THE MURRAY boys done well, as we say in fitba’ circles. But a visit to Ghent to witness Dunblane winning the world cup of tennis was not without its humbling moments.
It was great to watch Andy and Jamie win the three points that won the Davis Cup final but a natter with local journalists confirmed that we have much to learn from Belgian football. The focus on football in the country has naturally been on a fine national side includes such fine players as Eden Hazard, Vincent Kompany, Moussa Dembele, Christian Benteke and so many others. Belgium, who finished in front of Gareth Bale and 10 other Welshmen in the qualifying group, could give Germany a run in France in next year.
But their national league has not attracted the same focus as it lost its best players to the bigger leagues and its clubs struggled to make the impact they once did. Standard Liege, Anderlecht and, of course, European Cup finalists Brugge once mingled with the best in Europe. But the country seemed condemned to see its clubs struggle on the periphery of the Champions League.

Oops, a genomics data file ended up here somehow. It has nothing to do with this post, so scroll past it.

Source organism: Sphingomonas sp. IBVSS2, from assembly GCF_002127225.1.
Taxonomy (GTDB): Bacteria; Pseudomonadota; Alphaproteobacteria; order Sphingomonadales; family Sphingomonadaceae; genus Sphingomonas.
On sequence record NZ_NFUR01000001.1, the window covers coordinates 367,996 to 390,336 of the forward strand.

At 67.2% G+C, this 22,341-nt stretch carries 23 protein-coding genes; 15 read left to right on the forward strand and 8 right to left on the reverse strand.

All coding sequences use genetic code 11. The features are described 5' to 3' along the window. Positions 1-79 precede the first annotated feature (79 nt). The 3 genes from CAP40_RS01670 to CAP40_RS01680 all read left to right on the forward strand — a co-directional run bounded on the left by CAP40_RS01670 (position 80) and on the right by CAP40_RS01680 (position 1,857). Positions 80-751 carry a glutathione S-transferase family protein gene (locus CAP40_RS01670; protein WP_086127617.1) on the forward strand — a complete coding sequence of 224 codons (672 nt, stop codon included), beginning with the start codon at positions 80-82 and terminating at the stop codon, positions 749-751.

But that has changed with the fairy tale that is Ghent. The club won its first title last season and are taking to Group H of the Champions League with some relish.
They have beaten Valencia and Lyon in the last two matches and next week host Zenit St Petersburg who have already qualified from the group. Sitting second, Ghent have more than a chance of heading to the knockout rounds.
So how have they achieved this with a squad drawn form all over the world, some of whom have been taken on loan? Part of the answer is Hein Vanhaezebrouck. There is no one who is tempted to shout give us an H at the Ghelamco Arena, the 20,000 capacity stadium where the Belgian champions play their games. After all, the game would be over when they reached the K in Vanhaezebrouck.
But fans and journalist know what they have in the 51-year-old who gad a modest playing career but who is now drawing attention from all over Europe. His philosophy is simple: he wants to attack. Then attack some more.
He is also resilient. Vanhaezebrouck was appointed Gent coach in 2009 but only lasted 16 games. He came back in 2014 and now sees his side champions, top of the league and perhaps heading to the knockout stages of the Champions League. The Belgians have bowed to the Scots in the tennis but in the bigger ball game they are a Champions League apart.
BY HUGH MACDONALD